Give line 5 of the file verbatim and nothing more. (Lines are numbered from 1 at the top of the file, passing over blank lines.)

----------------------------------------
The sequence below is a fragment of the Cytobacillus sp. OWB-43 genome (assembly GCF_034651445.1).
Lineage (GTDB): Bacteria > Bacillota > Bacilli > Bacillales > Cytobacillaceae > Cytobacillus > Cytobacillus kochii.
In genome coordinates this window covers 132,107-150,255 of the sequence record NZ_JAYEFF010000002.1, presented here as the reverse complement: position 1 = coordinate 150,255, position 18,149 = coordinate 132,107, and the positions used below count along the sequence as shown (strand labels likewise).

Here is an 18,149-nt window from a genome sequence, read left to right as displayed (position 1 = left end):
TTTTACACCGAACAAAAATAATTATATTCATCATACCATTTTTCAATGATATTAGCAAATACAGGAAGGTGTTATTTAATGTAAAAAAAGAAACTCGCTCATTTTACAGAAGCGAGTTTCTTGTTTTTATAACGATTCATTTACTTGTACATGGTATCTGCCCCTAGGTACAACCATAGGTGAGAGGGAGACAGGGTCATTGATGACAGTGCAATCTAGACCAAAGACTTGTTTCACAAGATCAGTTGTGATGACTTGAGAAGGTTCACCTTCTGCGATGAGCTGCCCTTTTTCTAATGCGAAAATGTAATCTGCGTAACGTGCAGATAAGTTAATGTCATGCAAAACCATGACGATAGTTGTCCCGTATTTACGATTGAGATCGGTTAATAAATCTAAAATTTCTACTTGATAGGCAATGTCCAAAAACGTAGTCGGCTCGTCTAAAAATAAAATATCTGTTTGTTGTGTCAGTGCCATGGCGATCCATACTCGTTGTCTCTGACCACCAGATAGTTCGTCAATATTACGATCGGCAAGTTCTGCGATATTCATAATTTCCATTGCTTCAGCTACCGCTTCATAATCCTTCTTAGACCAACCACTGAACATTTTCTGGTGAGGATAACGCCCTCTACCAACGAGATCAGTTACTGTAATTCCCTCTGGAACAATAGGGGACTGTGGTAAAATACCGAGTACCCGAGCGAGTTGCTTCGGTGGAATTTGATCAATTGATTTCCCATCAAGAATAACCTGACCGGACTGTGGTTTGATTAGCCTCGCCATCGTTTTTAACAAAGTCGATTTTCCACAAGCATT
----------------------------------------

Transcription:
TTTTACACCGAACAAAAATAATTATATTCATCATACCATTTTTCAATGATATTAGCAAATACAGGAAGGTGTTATTTAATGTAAAAAAAGAAACTCGCTCATTTTACAGAAGCGAGTTTCTTGTTTTTATAACGATTCATTTACTTGTACATGGTATCTGCCCCTAGGTACAACCATAGGTGAGAGGGAGACAGGGTCATTGATGACAGTGCAATCTAGACCAAAGACTTGTTTCACAAGATCAGTTGTGATGACTTGAGAAGGTTCACCTTCTGCGATGAGCTGCCCTTTTTCTAATGCGAAAATGTAATCTGCGTAACGTGCAGATAAGTTAATGTCATGCAAAACCATGACGATAGTTGTCCCGTATTTACGATTGAGATCGGTTAATAAATCTAAAATTTCTACTTGATAGGCAATGTCCAAAAACGTAGTCGGCTCGTCTAAAAATAAAATATCTGTTTGTTGTGTCAGTGCCATGGCGATCCATACTCGTTGTCTCTGACCACCAGATAGTTCGTCAATATTACGATCGGCAAGTTCTGCGATATTCATAATTTCCATTGCTTCAGCTACCGCTTCATAATCCTTCTTAGACCAACCACTGAACATTTTCTGGTGAGGATAACGCCCTCTACCAACGAGATCAGTTACTGTAATTCCCTCTGGAACAATAGGGGACTGTGGTAAAATACCGAGTACCCGAGCGAGTTGCTTCGGTGGAATTTGATCAATTGATTTCCCATCAAGAATAACCTGACCGGACTGTGGTTTGATTAGCCTCGCCATCGTTTTTAACAAAGTCGATTTTCCACAAGCATT